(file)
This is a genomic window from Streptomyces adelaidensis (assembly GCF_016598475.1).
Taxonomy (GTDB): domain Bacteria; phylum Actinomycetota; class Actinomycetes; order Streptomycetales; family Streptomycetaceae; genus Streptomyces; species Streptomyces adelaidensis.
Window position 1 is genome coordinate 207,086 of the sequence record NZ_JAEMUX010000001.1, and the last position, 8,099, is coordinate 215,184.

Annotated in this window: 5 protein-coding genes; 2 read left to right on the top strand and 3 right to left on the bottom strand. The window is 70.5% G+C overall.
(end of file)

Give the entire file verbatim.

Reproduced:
This is a genomic window from Streptomyces adelaidensis (assembly GCF_016598475.1).
Taxonomy (GTDB): domain Bacteria; phylum Actinomycetota; class Actinomycetes; order Streptomycetales; family Streptomycetaceae; genus Streptomyces; species Streptomyces adelaidensis.
Window position 1 is genome coordinate 207,086 of the sequence record NZ_JAEMUX010000001.1, and the last position, 8,099, is coordinate 215,184.

Annotated in this window: 5 protein-coding genes; 2 read left to right on the top strand and 3 right to left on the bottom strand. The window is 70.5% G+C overall.